Time for a recap! So far in our 'Supercharge Course Sales' series we've discussed visibility - how to create great content and optimise it well, promotion - through Pay-Per-Click advertising and retargeting and finally tracking - to ensure you have transparency on the performance of your website and online advertising.
In our final post introducing digital marketing, we look at what role paid social media advertising and email marketing can play within your overall marketing mix.
In this post, we'll focus mainly on paid social activity, assuming that you've already setup profiles for Facebook, Twitter and LinkedIn. Of course there are many other social networks out there, but these three offer high potential reach (into the billions) alongside a low cost of entry (advertising campaigns can start from a few pounds/dollars).
Before we jump into the paid options, here's some very top level tips on how to build a strong social following:
- When creating social content, it's important to consider why we're on social networks to start with. Often it's to discover what's happening within our social spheres or the wider world. Many hypothesise that it's primarily down to a FoMO (fear of missing out) - we want to know what's going on in the world and we don't like being cut out of the loop of our friends conversations.
- It's also worth noting that social networks are increasingly accessed on smartphones, tablet devices, portable games consoles, smartwatches and more. When people are accessing social networks on the move their time to digest content is generally shorter, therefore brevity is important. Keep status updates short and snappy. Want to include video? Studies have shown that Facebook's auto-play feature (when videos automatically play within your feed) results in an optimal video length of 30-45 seconds (before users start to switch off).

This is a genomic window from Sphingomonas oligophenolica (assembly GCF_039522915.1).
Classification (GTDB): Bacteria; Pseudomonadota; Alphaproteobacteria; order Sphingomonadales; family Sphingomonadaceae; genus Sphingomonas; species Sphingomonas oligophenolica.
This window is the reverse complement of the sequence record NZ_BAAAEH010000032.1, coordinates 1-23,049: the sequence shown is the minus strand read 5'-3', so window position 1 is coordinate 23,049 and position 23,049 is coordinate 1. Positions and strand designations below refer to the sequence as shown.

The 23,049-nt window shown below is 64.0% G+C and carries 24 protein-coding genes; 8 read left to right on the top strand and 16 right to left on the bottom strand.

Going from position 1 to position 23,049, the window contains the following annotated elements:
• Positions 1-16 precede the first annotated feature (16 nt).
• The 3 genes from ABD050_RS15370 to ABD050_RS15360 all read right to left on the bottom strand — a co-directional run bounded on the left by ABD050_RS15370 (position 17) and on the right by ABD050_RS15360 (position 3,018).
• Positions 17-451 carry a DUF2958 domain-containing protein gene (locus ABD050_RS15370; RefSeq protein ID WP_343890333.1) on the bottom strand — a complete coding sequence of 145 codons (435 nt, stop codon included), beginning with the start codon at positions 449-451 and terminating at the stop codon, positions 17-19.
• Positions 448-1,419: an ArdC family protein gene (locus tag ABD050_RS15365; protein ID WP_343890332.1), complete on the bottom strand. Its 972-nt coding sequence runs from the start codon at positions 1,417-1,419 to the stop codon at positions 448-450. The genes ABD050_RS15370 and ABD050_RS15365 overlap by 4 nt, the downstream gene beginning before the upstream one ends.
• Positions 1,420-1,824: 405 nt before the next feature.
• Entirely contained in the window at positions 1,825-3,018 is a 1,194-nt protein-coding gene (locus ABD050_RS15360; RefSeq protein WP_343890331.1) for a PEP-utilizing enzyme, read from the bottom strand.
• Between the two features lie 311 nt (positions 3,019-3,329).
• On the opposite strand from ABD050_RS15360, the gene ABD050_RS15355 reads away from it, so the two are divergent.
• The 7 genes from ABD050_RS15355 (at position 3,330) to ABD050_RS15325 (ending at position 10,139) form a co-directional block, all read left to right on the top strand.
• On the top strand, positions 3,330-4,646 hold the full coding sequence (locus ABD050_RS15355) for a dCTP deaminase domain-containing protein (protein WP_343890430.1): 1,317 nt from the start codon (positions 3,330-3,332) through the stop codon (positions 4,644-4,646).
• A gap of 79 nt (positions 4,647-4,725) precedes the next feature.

- The type of content that will work well for you will vary by industry and a one-size-fits-all approach isn't really viable. A general best practice is to adopt an 80/20 rule for social posting where 80% (or 4 out of 5) of your social posts should be conversational, without a marketing/sales message, adding value to those who take the time to read them. The other 20% (or 1 out of 5) can be marketing/sales related - the 'would you like to buy my training course?' or 'we have a great offer on this course at the moment' posts.
- Finally, don't ignore your customers. If they take the time to post or comment on your Facebook or LinkedIn pages, @mention you on Twitter etc. then respond promptly if it's appropriate. According to research from Twitter themselves, 77% of Twitter users feel more positive about a brand when their tweet has been replied to.
Facebook's numbers speak for themselves:
- The biggest social network in the world, taking top spot in 129 of 137 countries surveyed in a recent study.
- Over 1.1 billion daily active users.
- Nearly 85% of their traffic originates outside the US and Canada.
What about paid advertising on Facebook? The options here are extensive. Want to get people to like your Facebook page? There's an ad for that. Want to encourage people to click through to your website? Guess what? Want to encourage people to download your App? Aha, that too. Claim offers, watch videos, respond to events, drive local awareness, generate leads... Facebook has created a fantastic advertising platform and has extensive demographic targeting to match. The best place to get started with it all is right here.
But it's all so overwhelming! Give it a few days and you'll be boosting posts and creating adverts left, right and centre. To help you get started and fuel the ideas machine within your training organisation, here's a few examples of campaigns you can create right out of the box (including estimated audience sizes, for reference):
- Target everyone aged 18 - 65+ within a 40km radius of London, who have job titles of 'Assistant Manager' to promote your 'leadership' or 'management' training courses in London (a potential reach of 19,000 people).
- Upload a 'custom audience' - a list of email addresses for previous customers. Target them with an advert encouraging them to like your page and grow your social following. As former customers, already familiar with your brand, you should get a strong response rate. Consequently, they will see your future social updates meaning the potential for sharing your posts within their own social spheres and perhaps even repeat business.